and it compiles fine (as does under JBuilder). But Microsoft JVM seems to
need Vector.addElement(). So it is not just JBuilder that thinks
it is ok in 1.1.
It is not just my imagination. Really.
Still wishing for some "portability lint" program for Java ...
-- Vince
 

Re:Target VM Microsoft? or Java Lint to check for MS VM compatibility?

Vincent Cate wrote:
Quote
Chris Smith < XXXX@XXXXX.COM >wrote in message news:< XXXX@XXXXX.COM >...

>The Java API version 1.1 also doesn't have Vector.add() The
>java.util.List-based names for Vector functions were only added with the
>advent of the Collections API in 1.2. I'm guessing, then, that you only
>think you are doing that, and that you aren't really doing it at all.


I just installed j2sdk1.4.2_03 from Sun on a Linux machine and even
here when I compile with "-target 1.1", I can have Vector.add()
and it compiles fine (as does under JBuilder). But Microsoft JVM seems to
need Vector.addElement(). So it is not just JBuilder that thinks
it is ok in 1.1.

It is not just my imagination. Really.

That makes perfect sense. The -target switch only says that it will
make byte code that is compatible with the given JVM. However, that
does not mean that the 1.1 versions of the JFC classes are used. Keep
in mind that the compiler is separate from the JFC classes. So the
compiler is generating byte code that will be compatible with 1.1 JVMs,
however, it is using the 1.4 JFC classes as a reference. There is
nothing to tell the compiler that Vector.add() does not exist in 1.1 JFC
classes and the Vector class it sees has it.
According to the javac documentation, you should use the -bootclasspath
and -extdirs options as well to achieve full cross compilation.
Here's the relevant portion of the javac documentation:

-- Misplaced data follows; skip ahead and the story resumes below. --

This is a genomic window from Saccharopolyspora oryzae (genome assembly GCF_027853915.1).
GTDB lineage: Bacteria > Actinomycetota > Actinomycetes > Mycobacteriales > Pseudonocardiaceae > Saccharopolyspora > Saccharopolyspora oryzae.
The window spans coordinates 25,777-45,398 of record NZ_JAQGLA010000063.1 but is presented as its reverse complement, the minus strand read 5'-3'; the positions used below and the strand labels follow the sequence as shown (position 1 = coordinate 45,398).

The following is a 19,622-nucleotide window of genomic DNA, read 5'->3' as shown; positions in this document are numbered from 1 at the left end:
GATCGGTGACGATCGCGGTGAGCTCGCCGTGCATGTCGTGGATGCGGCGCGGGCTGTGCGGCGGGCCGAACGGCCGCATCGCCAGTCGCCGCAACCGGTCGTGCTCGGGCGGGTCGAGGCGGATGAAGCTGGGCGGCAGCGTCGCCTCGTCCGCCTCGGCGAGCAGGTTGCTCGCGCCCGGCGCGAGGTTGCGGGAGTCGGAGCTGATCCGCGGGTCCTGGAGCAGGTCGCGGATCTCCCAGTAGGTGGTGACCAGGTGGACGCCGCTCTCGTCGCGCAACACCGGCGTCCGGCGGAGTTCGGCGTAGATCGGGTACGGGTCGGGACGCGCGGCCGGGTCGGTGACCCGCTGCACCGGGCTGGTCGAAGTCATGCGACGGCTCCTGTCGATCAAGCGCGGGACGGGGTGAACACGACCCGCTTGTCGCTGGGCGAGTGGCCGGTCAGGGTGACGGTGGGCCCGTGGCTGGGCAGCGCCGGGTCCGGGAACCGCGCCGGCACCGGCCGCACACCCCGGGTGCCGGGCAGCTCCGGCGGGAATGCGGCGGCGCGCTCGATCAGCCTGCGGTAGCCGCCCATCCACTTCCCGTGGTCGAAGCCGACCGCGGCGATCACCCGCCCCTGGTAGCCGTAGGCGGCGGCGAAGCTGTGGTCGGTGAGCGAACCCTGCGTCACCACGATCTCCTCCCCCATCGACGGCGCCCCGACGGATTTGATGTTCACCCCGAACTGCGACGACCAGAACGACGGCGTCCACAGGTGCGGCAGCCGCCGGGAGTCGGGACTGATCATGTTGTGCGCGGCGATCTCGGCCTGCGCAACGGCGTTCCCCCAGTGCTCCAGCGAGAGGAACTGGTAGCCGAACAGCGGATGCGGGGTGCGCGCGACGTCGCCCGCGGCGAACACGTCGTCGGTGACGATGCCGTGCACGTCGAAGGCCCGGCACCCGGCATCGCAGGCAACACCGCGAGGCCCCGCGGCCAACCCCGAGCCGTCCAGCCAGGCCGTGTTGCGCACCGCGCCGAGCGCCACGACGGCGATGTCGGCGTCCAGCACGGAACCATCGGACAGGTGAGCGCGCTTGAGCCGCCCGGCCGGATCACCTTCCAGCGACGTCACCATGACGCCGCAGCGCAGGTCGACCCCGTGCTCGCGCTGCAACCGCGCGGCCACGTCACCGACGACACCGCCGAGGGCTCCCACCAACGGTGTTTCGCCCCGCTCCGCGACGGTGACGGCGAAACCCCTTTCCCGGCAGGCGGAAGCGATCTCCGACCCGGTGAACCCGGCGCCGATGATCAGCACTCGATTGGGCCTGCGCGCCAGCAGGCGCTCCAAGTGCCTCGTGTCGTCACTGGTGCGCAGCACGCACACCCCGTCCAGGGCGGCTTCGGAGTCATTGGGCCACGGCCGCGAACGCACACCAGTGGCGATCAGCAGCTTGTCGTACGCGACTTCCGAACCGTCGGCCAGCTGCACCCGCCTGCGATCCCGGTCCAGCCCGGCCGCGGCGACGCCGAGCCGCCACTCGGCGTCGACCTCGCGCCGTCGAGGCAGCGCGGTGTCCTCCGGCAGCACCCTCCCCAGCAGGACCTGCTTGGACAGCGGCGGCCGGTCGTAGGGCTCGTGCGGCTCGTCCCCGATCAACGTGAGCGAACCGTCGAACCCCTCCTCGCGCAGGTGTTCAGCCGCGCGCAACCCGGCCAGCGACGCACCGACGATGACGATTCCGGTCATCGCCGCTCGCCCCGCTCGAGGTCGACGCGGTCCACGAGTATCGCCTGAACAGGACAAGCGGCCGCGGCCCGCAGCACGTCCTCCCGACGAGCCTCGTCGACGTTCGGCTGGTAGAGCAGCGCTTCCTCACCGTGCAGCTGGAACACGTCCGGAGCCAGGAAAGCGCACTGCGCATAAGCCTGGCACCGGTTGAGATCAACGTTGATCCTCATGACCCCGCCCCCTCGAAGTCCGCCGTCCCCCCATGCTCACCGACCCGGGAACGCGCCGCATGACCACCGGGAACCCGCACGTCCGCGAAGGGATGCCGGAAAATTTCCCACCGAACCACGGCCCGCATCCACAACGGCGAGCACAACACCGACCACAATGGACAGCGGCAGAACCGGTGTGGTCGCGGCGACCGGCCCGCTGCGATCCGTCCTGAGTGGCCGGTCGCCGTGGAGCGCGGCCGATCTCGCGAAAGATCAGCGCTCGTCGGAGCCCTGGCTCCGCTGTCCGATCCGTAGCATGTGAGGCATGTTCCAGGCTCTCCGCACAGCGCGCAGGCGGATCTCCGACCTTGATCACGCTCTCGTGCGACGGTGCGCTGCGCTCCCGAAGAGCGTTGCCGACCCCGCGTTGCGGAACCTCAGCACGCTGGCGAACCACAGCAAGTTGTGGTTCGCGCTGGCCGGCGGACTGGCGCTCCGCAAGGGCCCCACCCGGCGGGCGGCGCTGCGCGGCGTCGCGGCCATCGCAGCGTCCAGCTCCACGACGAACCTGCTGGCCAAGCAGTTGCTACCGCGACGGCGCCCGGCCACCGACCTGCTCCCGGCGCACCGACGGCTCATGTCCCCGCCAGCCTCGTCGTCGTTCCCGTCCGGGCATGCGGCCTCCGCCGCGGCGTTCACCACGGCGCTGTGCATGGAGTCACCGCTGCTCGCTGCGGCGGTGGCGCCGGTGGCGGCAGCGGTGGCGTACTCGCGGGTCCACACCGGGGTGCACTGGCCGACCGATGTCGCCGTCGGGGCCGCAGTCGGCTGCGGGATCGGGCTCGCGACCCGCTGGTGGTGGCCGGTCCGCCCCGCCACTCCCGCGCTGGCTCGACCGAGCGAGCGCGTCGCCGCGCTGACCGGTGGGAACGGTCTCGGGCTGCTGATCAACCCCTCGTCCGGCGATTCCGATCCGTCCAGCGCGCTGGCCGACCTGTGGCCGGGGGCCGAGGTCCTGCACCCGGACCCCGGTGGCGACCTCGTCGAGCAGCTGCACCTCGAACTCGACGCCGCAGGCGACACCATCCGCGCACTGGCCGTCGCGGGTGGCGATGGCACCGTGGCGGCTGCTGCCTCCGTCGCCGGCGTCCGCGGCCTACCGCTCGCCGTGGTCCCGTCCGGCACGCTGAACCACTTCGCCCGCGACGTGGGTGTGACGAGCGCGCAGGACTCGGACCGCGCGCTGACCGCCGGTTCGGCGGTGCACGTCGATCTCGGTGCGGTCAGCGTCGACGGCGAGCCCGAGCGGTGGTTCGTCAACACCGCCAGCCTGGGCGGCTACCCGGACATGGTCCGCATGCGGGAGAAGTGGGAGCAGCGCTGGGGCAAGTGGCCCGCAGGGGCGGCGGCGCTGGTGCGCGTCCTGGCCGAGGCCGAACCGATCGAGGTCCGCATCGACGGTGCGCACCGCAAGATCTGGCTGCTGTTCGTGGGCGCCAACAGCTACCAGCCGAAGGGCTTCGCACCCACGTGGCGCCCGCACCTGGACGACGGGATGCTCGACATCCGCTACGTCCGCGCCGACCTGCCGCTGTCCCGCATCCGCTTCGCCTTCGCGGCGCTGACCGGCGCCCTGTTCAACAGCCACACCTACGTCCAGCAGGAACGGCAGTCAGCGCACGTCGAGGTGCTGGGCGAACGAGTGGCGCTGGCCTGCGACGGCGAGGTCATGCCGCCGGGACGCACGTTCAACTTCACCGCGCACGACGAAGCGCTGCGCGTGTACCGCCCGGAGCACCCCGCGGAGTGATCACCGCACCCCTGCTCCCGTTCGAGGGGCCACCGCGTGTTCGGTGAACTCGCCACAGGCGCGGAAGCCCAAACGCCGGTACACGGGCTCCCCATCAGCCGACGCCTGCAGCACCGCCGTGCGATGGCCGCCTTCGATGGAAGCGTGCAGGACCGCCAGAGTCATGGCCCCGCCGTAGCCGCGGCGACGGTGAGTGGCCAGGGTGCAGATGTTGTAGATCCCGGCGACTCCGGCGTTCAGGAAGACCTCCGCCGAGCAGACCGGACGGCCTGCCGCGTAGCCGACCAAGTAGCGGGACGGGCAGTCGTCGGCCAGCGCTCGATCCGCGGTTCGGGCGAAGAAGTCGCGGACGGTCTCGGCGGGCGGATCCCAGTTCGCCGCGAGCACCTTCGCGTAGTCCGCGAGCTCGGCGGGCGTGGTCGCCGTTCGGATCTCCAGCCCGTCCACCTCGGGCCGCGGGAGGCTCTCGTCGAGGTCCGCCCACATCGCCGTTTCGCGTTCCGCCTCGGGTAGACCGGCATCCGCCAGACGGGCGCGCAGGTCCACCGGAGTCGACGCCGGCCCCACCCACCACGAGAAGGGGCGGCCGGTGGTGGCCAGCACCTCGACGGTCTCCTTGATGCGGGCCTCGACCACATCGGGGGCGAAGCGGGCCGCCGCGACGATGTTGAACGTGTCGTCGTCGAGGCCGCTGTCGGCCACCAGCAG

<quote>
Here we use the Java 2 SDK javac to compile code that will run on a
1.1 VM.
% javac -target 1.1 -bootclasspath jdk1.1.7/lib/classes.zip \
-extdirs "" OldCode.java
The -target 1.1 option ensures that the generated class files will
be compatible with 1.1 VMs. In the Java 2 SDK javac compiles for 1.2 by
default.
The Java 2 SDK's javac would also by default compile against its
own bootstrap classes, so we need to tell javac to compile against JDK
1.1 bootstrap classes instead. We do this with -bootclasspath and
-extdirs. Failing to do this might allow compilation against a Java 2
Platform API that would not be present on a 1.1 VM and fail at runtime.
</quote>
So it looks like this is a case of RTFM. :)
HTH,
Ray
 

Re:Target VM Microsoft? or Java Lint to check for MS VM compatibility?

XXXX@XXXXX.COM (Vincent Cate) writes:
Quote
I just checked again and in my JBuilder I have "target VM: All Java SDKs"
which I thought makes things that are 1.1 compatible.
No, you need to install JDK 1.1.8 and use that at the target JDK in
your project.
 

Re:Target VM Microsoft? or Java Lint to check for MS VM compatibility?

Andrew Thompson wrote:
Quote
Definitely nothing like that in the Applet concerned..
www.physci.org/codes/display.jsp